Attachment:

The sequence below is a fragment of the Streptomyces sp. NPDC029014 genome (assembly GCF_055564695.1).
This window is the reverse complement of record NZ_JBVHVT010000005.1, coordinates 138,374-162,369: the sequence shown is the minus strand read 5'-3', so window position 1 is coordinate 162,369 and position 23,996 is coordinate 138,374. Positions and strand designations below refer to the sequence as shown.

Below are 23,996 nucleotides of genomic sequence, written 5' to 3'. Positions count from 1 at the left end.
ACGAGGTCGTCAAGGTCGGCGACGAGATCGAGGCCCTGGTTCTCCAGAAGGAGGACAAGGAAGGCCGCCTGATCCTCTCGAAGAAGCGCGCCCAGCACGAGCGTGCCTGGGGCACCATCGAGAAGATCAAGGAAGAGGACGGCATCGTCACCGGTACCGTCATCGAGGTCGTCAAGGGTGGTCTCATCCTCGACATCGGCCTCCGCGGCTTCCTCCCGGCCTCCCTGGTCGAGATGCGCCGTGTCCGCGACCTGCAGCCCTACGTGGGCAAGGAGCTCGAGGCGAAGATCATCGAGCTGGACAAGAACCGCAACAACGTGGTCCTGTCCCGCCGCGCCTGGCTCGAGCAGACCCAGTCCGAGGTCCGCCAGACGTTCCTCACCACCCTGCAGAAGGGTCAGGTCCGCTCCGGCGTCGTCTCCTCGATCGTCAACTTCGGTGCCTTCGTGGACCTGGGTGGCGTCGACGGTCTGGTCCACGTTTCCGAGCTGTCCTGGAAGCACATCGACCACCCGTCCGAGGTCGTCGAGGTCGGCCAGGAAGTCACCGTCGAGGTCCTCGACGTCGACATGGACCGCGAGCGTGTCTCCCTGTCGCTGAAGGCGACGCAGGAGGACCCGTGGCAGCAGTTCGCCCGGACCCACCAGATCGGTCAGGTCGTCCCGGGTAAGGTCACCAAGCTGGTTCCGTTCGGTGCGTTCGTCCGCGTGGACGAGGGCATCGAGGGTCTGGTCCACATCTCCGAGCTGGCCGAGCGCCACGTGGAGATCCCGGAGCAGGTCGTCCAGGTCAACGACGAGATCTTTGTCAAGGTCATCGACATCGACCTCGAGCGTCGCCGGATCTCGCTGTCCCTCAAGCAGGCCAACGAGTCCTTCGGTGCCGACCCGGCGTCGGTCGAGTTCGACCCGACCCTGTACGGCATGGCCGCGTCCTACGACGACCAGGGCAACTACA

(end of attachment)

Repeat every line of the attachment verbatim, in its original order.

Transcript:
The sequence below is a fragment of the Streptomyces sp. NPDC029014 genome (assembly GCF_055564695.1).
This window is the reverse complement of record NZ_JBVHVT010000005.1, coordinates 138,374-162,369: the sequence shown is the minus strand read 5'-3', so window position 1 is coordinate 162,369 and position 23,996 is coordinate 138,374. Positions and strand designations below refer to the sequence as shown.

Below are 23,996 nucleotides of genomic sequence, written 5' to 3'. Positions count from 1 at the left end.
ACGAGGTCGTCAAGGTCGGCGACGAGATCGAGGCCCTGGTTCTCCAGAAGGAGGACAAGGAAGGCCGCCTGATCCTCTCGAAGAAGCGCGCCCAGCACGAGCGTGCCTGGGGCACCATCGAGAAGATCAAGGAAGAGGACGGCATCGTCACCGGTACCGTCATCGAGGTCGTCAAGGGTGGTCTCATCCTCGACATCGGCCTCCGCGGCTTCCTCCCGGCCTCCCTGGTCGAGATGCGCCGTGTCCGCGACCTGCAGCCCTACGTGGGCAAGGAGCTCGAGGCGAAGATCATCGAGCTGGACAAGAACCGCAACAACGTGGTCCTGTCCCGCCGCGCCTGGCTCGAGCAGACCCAGTCCGAGGTCCGCCAGACGTTCCTCACCACCCTGCAGAAGGGTCAGGTCCGCTCCGGCGTCGTCTCCTCGATCGTCAACTTCGGTGCCTTCGTGGACCTGGGTGGCGTCGACGGTCTGGTCCACGTTTCCGAGCTGTCCTGGAAGCACATCGACCACCCGTCCGAGGTCGTCGAGGTCGGCCAGGAAGTCACCGTCGAGGTCCTCGACGTCGACATGGACCGCGAGCGTGTCTCCCTGTCGCTGAAGGCGACGCAGGAGGACCCGTGGCAGCAGTTCGCCCGGACCCACCAGATCGGTCAGGTCGTCCCGGGTAAGGTCACCAAGCTGGTTCCGTTCGGTGCGTTCGTCCGCGTGGACGAGGGCATCGAGGGTCTGGTCCACATCTCCGAGCTGGCCGAGCGCCACGTGGAGATCCCGGAGCAGGTCGTCCAGGTCAACGACGAGATCTTTGTCAAGGTCATCGACATCGACCTCGAGCGTCGCCGGATCTCGCTGTCCCTCAAGCAGGCCAACGAGTCCTTCGGTGCCGACCCGGCGTCGGTCGAGTTCGACCCGACCCTGTACGGCATGGCCGCGTCCTACGACGACCAGGGCAACTACA